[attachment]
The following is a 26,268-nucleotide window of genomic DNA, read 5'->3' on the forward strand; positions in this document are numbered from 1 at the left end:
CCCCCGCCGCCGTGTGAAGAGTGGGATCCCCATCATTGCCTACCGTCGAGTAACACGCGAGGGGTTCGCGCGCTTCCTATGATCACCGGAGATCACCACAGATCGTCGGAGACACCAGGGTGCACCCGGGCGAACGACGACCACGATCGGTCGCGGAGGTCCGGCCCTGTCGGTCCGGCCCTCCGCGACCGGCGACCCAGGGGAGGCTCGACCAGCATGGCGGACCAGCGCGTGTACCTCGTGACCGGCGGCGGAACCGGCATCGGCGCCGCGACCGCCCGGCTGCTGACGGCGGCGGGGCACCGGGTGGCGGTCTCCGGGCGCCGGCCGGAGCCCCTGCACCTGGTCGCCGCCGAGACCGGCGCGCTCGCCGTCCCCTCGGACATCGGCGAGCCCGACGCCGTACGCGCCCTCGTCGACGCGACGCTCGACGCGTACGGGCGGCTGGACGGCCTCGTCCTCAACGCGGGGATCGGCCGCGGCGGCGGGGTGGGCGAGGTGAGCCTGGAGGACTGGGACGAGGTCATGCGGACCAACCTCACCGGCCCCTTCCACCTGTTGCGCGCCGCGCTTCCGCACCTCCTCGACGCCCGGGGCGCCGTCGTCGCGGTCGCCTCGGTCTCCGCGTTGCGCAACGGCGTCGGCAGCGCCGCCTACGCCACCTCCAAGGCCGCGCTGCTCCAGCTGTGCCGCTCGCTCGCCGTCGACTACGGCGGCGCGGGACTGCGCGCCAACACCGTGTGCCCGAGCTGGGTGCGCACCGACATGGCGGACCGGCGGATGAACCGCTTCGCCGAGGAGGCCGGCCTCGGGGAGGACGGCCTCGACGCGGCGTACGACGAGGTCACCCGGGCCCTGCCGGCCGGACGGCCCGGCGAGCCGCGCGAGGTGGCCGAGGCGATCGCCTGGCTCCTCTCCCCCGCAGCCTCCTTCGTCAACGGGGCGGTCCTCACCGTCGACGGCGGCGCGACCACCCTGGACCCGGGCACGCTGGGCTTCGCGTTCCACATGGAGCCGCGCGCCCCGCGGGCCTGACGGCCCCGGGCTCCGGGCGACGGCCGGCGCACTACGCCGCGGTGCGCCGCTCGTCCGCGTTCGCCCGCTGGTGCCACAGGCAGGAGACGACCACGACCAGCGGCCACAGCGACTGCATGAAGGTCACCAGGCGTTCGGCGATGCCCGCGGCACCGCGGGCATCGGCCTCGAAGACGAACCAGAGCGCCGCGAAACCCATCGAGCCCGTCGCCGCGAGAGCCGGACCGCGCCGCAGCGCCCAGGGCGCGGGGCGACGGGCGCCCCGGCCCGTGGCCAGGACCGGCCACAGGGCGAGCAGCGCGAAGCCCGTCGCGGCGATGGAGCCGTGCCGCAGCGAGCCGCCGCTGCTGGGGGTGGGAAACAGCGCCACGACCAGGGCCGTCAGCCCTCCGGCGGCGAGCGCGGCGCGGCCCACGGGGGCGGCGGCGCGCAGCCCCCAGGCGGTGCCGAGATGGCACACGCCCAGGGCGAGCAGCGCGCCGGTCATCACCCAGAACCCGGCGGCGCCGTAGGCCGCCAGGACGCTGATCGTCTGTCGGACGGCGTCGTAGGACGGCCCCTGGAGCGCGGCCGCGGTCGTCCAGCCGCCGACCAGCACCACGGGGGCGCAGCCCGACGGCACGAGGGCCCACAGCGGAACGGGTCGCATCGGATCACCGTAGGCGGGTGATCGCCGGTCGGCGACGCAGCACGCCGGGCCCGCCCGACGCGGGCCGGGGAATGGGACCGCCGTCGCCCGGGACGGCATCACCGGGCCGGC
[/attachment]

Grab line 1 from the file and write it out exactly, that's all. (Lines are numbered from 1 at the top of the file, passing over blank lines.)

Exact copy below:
The following is a 26,268-nucleotide window of genomic DNA, read 5'->3' on the forward strand; positions in this document are numbered from 1 at the left end: